Quantum communication: making two from one
In the future, quantum physics could become the guarantor of secure information technology. To achieve this, individual particles of light—photons—are used for secure transmission of data. Findings by physicists from the Max Planck Institute for Solid State Research could play a key role. The researchers accidentally came across a light source that generates a photon pair from the energy of an electron. One of these particles of light has the potential to serve as a carrier of the fragile quantum information, the other, as a messenger to provide prior notification of its twin.
In contrast to quantum communication, a cook has the luxury of being able to look if all the ingredients he or she needs for a recipe are in the cupboard. After all, flour doesn't go bad the moment you glance at it. A physicist trying to test whether a procedure to transmit quantum information has worked as planned is in a much trickier position. Quantum objects change their state when they are observed, i.e. measured. In quantum communication, this makes it difficult to control the information transmitted by photons. But that's the critically important point. Every contact with the environment can destroy the quantum information transported by photons, and in addition, sources of individual light particles often generate single photons only very irregularly. Just how do you guarantee a photon is on its way without measuring it? Pairs of photons are the solution. One photon might be able to serve as a messenger for its twin.
An unexpected source of photon pairs
Scientists at the Max Planck Institute for Solid State Research have now discovered an unexpected source of such photon pairs: a scanning tunnelling microscope. Researchers normally use a microscope of this kind to study the surfaces of conducting or semiconducting materials. The microscope is based on an effect known as quantum tunnelling. This describes how electrons have a certain probability of passing through a barrier which, according to classical physics, they would not normally be able to cross. In a scanning tunnelling microscope, a voltage is applied to a metallic tip, causing electrons to tunnel over a short distance to a sample. If an electron loses energy during this tunnelling process, light is produced.
It is precisely this light that the Stuttgart physicists have been investigating for a number of years. Their work has now led to a surprising observation: during tunnelling, in addition to individual light particles, photon pairs are also formed, at a rate 10,000 times higher than theory predicts. "According to theory, the probability of a photon pair forming is so low that we should never see it," explains scientist Christopher Leon. "But our experiment shows that photon pairs are being generated at a much higher rate. That was a huge surprise for us."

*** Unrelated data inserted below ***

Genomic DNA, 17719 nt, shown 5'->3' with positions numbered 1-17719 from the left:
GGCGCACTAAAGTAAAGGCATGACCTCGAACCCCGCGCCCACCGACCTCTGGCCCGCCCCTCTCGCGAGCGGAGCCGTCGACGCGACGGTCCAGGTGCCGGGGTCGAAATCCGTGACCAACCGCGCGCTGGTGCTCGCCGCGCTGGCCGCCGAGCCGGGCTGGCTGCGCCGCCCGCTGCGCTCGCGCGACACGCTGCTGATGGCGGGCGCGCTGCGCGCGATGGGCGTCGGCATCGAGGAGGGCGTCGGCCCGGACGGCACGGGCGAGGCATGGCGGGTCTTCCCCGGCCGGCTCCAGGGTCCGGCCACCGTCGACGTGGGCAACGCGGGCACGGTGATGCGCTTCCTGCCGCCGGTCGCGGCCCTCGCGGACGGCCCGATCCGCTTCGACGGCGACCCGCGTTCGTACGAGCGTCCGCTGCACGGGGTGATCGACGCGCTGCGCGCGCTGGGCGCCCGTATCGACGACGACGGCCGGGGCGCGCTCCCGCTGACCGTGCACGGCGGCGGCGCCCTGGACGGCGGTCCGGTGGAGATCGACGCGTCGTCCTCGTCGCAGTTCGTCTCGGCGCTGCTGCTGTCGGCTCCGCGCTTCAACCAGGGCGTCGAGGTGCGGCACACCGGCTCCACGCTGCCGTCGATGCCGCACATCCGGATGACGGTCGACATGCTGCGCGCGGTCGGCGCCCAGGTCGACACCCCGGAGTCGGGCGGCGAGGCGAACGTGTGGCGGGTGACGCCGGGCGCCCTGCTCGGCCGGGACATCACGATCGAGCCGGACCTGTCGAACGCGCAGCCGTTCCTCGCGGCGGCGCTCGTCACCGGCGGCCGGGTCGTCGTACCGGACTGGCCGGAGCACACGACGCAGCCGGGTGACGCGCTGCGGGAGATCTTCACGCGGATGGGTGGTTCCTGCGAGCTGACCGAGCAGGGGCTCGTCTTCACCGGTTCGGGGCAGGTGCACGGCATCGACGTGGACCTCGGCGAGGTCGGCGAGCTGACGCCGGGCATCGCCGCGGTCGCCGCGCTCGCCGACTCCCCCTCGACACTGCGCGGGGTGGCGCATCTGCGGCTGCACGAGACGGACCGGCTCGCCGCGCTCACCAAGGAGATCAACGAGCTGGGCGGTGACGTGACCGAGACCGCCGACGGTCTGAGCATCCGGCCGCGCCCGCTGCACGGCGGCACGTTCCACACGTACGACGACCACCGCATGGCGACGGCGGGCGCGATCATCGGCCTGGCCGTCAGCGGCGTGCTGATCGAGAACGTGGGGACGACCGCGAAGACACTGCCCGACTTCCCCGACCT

The physicists measured the photon pairs using two detectors, allowing them to measure the interval of time between the arriving photons. "At the moment when a photon pair forms in a tunnelling junction, they are less than 50 trillionths of a second apart," explains the leading scientist Klaus Kuhnke. For now, it is impossible to say whether the photons are actually produced simultaneously or in rapid succession. The resolution of the detectors is not yet high enough.
New applications for tunnelling junctions
The findings open up new applications in photonics and quantum communication for tunnelling junctions. Scientists do already know of processes that generate photon pairs, but most of them employ intense laser light. In contrast, the method developed by the Max Planck scientists in Stuttgart is purely electronic.
In addition, the required components are very small, and the process takes place on an atomic scale. This means the new light source could also be used in future generations of computer chips, replacing electronic components with optical ones. One advantage of employing photons is that they promise fast and lossless data transmission. The photon pairs in the experiment carried out by the Stuttgart researchers were extremely fast, but the ultra-high vacuum and the very low temperatures required by the experiment remain a practical challenge.
The next step for the scientists is to find out whether measuring one photon directly affects the state of the other. If so, the light particles would be entangled. Entangled particles of this kind are crucial in quantum cryptography. The results also raise fundamental questions about how photon pairs are formed. Until now, the process has been all but overlooked from a theoretical background. "The fact that photon pairs are generated indicates that a complicated process must be taking place," says theorist Olle Gunnarsson. Klaus Kern, Director of the Max Planck Institute for Solid State Research, agrees that the process is exciting: "It's thrilling because it opens up a new perspective on how light is produced."